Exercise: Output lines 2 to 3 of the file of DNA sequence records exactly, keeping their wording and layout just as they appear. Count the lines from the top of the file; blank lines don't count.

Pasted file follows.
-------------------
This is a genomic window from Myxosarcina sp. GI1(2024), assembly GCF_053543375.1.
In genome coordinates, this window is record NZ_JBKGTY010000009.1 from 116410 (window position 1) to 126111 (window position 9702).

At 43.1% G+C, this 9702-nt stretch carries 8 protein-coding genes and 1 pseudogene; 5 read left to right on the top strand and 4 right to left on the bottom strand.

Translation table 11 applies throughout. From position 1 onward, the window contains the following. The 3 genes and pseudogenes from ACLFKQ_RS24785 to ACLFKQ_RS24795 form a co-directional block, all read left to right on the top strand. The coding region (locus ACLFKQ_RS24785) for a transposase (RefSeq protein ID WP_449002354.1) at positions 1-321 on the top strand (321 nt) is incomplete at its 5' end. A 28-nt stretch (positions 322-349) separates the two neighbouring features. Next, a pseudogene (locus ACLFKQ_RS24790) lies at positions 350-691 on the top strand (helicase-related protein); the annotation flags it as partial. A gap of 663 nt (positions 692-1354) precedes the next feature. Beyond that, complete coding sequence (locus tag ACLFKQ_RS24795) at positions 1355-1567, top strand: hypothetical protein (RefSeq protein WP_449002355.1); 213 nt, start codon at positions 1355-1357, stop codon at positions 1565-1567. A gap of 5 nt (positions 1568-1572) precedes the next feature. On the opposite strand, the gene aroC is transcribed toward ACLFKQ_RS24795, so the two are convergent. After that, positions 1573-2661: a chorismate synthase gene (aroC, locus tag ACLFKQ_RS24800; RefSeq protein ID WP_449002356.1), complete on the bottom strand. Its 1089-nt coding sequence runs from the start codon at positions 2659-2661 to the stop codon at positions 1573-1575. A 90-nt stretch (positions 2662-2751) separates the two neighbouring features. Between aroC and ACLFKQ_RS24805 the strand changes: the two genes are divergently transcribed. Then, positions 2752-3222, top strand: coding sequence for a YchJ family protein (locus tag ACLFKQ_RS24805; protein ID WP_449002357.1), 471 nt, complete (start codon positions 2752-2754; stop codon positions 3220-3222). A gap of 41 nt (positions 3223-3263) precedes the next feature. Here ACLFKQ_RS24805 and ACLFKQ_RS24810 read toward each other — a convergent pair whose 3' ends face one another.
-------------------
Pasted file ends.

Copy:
In genome coordinates, this window is record NZ_JBKGTY010000009.1 from 116410 (window position 1) to 126111 (window position 9702).

At 43.1% G+C, this 9702-nt stretch carries 8 protein-coding genes and 1 pseudogene; 5 read left to right on the top strand and 4 right to left on the bottom strand.